Can online Piracy
Be stopped by Laws?
WhiLe on A scuba diving trip in the Seychelles Islands earlier this year, I found myself worrying about pirates.
Real pirates, as in people who attack
boats, take hostages, and sometimes
kill their prey. This kind of piracy has
become unfortunately common in
that part of the world.
On board our ship were four former British special forces soldiers who
served as security guards. They were
armed with semiautomatic weapons
and on patrol, 24/7, for the entire trip.
The danger was not just hypothetical.
The frigate berthed next to us as we
boarded had 25 pirates in its brig.
Waking up every morning to the
prospect of encountering real pirates
added brio to our excursion. It also induced reflections on use of the word
“piracy” to describe copyright infringements. Downloading music is really
not in the same league as armed attacks on ships.
Photogra Ph by alain-Christian
As we were cruising from Mahe
to Aldabra, I expected to be far away
from it all. But the ship got a daily fax
of the main stories being published in
the New York Times. Among them were
stories about the controversy over the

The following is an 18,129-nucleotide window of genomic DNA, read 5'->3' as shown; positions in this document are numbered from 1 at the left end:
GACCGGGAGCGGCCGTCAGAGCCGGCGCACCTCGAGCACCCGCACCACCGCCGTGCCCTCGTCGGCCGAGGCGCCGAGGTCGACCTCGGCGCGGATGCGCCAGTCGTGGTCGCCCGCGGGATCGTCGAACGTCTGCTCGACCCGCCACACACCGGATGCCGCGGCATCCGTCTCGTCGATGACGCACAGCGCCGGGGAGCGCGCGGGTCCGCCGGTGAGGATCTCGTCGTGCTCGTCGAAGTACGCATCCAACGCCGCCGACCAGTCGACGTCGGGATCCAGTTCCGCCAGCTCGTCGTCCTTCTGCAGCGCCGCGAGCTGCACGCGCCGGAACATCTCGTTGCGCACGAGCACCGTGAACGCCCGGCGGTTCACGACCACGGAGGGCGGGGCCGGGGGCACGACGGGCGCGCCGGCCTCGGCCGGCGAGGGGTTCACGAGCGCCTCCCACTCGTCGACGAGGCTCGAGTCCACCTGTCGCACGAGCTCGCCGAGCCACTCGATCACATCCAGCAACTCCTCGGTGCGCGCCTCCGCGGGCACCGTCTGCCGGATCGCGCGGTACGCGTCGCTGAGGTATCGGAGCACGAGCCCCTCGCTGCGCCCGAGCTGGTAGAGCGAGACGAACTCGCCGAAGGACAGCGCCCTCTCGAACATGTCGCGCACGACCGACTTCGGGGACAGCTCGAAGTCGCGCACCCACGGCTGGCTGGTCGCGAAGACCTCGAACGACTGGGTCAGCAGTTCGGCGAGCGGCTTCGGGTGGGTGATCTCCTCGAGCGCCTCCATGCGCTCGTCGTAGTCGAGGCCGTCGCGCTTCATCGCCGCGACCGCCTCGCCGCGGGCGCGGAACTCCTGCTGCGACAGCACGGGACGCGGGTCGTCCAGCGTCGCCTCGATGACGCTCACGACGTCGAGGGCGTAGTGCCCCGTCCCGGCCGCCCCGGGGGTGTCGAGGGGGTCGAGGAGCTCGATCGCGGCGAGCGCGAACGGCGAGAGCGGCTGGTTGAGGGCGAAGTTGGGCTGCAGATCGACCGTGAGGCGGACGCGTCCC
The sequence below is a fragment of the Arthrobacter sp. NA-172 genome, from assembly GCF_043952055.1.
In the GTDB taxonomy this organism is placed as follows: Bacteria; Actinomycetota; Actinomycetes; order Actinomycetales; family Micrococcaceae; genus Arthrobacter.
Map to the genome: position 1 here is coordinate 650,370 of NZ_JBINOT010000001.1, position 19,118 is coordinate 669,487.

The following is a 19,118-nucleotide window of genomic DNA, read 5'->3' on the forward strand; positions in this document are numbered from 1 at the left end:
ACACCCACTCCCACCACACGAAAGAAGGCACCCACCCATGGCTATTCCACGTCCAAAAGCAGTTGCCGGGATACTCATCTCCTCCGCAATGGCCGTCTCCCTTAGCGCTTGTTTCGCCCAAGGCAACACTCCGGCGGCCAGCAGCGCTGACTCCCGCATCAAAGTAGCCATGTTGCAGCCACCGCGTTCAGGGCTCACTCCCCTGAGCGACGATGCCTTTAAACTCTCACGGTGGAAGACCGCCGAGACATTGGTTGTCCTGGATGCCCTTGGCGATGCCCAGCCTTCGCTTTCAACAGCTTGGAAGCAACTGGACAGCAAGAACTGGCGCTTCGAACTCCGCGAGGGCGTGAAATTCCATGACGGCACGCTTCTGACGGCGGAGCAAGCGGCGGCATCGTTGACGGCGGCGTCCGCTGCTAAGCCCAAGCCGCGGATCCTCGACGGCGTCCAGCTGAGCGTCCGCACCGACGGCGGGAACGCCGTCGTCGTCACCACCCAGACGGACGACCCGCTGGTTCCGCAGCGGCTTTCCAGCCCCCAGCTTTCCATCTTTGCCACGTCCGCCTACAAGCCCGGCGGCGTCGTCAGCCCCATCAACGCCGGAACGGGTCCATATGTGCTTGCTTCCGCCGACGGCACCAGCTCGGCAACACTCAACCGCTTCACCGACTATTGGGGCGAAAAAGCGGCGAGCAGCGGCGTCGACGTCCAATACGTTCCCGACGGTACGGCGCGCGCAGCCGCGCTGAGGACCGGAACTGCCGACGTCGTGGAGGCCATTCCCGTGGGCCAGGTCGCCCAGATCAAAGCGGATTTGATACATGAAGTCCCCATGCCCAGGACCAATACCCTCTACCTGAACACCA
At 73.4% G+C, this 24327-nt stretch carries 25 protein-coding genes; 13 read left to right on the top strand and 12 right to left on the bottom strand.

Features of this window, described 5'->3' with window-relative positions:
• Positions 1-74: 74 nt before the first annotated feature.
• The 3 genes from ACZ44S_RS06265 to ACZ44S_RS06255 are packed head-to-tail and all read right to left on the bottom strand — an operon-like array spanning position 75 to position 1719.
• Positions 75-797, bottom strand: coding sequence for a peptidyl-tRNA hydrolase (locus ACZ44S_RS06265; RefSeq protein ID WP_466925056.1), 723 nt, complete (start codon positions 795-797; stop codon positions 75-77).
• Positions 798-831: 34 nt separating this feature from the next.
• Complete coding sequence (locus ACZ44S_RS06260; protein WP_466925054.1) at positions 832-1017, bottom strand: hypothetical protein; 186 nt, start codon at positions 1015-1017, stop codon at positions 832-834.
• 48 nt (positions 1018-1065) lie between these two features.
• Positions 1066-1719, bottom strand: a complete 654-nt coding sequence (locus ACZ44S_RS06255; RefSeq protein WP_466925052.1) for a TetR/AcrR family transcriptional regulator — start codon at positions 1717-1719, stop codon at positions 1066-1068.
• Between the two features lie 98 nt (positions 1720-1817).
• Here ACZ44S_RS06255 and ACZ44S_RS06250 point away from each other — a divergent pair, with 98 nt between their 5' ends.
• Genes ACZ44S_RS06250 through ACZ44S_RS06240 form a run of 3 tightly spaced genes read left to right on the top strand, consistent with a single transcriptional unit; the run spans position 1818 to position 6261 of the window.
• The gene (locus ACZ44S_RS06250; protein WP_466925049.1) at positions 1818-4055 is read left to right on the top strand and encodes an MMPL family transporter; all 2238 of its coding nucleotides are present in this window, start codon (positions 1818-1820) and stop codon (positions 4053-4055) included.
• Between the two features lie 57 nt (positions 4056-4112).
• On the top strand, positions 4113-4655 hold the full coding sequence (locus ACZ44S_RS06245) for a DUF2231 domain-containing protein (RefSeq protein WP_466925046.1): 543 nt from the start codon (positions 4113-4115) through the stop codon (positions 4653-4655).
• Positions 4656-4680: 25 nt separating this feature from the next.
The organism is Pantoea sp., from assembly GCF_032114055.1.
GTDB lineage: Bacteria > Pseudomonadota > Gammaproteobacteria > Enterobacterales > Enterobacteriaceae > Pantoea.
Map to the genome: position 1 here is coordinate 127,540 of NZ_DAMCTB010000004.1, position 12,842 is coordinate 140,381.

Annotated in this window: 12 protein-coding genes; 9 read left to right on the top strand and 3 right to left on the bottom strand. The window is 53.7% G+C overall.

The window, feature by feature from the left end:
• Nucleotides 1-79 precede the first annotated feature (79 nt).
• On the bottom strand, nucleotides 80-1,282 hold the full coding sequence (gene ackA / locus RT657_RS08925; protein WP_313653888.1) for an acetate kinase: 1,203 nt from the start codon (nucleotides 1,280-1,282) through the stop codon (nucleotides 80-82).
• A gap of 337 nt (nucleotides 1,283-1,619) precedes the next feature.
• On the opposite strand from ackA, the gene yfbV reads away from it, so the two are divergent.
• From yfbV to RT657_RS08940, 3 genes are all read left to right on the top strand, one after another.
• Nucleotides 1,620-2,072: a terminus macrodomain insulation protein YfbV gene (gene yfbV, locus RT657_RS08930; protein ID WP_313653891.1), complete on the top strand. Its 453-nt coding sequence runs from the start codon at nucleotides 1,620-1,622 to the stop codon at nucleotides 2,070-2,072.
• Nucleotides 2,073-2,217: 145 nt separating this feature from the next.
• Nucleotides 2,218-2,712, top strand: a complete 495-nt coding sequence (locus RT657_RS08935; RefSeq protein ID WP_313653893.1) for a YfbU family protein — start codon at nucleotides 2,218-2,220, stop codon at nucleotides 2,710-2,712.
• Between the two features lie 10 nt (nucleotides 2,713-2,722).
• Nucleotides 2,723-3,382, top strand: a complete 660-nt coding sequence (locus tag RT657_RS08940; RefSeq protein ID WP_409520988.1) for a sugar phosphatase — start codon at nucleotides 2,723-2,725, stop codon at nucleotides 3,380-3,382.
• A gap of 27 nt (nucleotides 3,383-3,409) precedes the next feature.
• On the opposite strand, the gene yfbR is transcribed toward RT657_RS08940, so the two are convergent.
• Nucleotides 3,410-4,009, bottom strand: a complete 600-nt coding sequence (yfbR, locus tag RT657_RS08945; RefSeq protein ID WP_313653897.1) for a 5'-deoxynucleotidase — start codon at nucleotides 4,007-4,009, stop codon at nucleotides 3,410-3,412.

proposed legislation known as the
Stop Online Piracy Act (SOPA). SOPA
would have given the entertainment
industry new legal tools to impede access to foreign “rogue” Web sites that
host infringing content and to challenge U.S.-directed Web sites that the
a stop online Piracy act protest rally in new York City in January, 2012.
industry thought were either indifferent or acquiescent to storage of infringing materials.
For a time, it seemed virtually inevitable that SOPA would become law. Yet
because strong opposition emerged
from technology companies, computer
security experts, civil liberties groups
and members of the general public,
SOPA has been put on hold. It is unlikely to be enacted in anything like its
This column will explain the key features of SOPA, why the entertainment
industry believed SOPA was necessary
to combat online piracy, and why SOPA
came to be perceived as so flawed that
numerous sponsors withdrew their
support from the bill.
Blocking access to
“Foreign Rogue Web sites”
As introduced, SOPA would have empowered the Attorney General (AG) of